The kind of cooking is called "churrascaria" in Brazil, "asado" in Argentina. Same thing. The grill you saw is probably a custom churrascaria grill.
The actual cooking mixes heat energy from the glowing coals (radiant heat), from the air heated by the fire (convection), plus just a little bit from the hot metal going through the meat (contact conduction). I bring this up so you can see that there are American (or at least Californian) grills that do the same thing.
Probably your best choices are the "Santa Maria" style grills from Santa Maria BBQ Outfitters, and Peoria Custom Cookers. Klose makes something similar, but Klose is pricey. You'll need to get your wife very drunk. A few Southwest makers will custom build a "fajitas grill." Alla time same same.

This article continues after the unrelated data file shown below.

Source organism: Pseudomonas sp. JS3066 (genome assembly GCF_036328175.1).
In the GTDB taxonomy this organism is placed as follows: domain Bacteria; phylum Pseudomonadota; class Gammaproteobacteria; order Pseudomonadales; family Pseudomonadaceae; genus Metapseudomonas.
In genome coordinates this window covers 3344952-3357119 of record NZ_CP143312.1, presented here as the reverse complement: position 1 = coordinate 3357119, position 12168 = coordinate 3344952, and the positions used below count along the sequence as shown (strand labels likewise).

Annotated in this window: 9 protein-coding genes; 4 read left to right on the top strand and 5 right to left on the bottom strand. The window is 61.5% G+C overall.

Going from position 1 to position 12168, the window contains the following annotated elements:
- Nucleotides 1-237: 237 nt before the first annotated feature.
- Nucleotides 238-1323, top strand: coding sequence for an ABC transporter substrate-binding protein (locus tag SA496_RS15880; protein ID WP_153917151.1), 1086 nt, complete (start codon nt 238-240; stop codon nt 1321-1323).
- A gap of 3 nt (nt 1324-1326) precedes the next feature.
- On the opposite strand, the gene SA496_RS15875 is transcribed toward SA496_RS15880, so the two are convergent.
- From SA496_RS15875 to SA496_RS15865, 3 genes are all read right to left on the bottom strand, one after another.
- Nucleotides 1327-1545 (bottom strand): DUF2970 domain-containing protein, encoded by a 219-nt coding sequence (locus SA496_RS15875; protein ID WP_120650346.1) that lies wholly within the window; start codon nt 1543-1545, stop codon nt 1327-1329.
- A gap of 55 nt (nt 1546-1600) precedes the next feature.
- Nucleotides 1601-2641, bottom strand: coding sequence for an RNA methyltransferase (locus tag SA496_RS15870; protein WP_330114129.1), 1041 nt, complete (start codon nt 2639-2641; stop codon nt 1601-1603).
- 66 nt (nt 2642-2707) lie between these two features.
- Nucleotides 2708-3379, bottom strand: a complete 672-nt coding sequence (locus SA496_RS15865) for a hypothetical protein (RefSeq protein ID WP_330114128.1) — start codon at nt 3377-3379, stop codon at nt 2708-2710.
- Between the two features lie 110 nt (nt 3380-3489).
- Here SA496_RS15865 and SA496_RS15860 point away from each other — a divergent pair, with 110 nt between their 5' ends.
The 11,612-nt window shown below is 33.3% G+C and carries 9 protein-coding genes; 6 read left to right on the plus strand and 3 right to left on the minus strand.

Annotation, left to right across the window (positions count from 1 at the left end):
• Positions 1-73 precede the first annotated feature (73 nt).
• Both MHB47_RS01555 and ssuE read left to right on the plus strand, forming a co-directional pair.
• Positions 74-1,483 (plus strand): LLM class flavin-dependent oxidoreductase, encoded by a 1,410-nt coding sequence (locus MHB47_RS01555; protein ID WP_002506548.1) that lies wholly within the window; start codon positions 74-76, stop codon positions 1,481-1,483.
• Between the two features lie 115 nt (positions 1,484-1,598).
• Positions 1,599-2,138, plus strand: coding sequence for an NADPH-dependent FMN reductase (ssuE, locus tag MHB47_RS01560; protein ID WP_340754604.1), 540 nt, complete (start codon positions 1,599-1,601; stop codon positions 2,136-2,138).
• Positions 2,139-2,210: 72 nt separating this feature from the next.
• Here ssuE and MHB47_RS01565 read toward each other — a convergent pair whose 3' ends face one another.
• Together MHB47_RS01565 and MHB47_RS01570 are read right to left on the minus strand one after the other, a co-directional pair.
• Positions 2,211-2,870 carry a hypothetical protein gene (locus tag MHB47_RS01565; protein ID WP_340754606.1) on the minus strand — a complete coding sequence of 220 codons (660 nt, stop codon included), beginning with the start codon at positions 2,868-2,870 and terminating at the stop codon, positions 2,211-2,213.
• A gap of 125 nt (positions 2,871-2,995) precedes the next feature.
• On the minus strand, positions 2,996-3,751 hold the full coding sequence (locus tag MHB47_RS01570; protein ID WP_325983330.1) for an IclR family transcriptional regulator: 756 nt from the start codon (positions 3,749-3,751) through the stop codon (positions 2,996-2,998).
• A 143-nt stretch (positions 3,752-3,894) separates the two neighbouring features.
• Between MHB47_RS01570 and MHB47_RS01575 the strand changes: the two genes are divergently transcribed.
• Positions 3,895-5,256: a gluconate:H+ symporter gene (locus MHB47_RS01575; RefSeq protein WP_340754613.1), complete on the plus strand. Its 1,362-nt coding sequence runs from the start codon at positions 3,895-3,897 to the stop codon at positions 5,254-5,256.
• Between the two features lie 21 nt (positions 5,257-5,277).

The method requires a big enough fire to get a lot of radiant heat under the cooking grate, and enough space between the fire and the grate so the meat doesn't get much crust or ever get hit by a grease flare up. Which in turn means a big fire because you're cooking "open face" all the way, which means lots of space. And so on. Hot fire. Check. Lots of space. Check. That's why the Santa Maria "swing set" style grills are ideal.
FWIW, usually the only seasoning the South Americans use during the cook is salt water, and maybe a little lemon juice when it comes off the fire. In Argentina they serve it with chimichurra -- which is more of a dressing than a hot sauce. In Brazil they offer you a bunch of options and you kind of mix your own at the table.
A marginal alternative to the swingsets, are the "crank-o-vator" grills from Cajun, Barbeques Galore (Bar B Chef Texas), and a few others. The problem with these is that most of them don't really give you enough space between fire and cooking grates, so you have to use a controlled fire and tend it. Doable but PITA. Watch out for the cheap clones from Brinkmann, etc. Don't waste your money.
Hope this helps,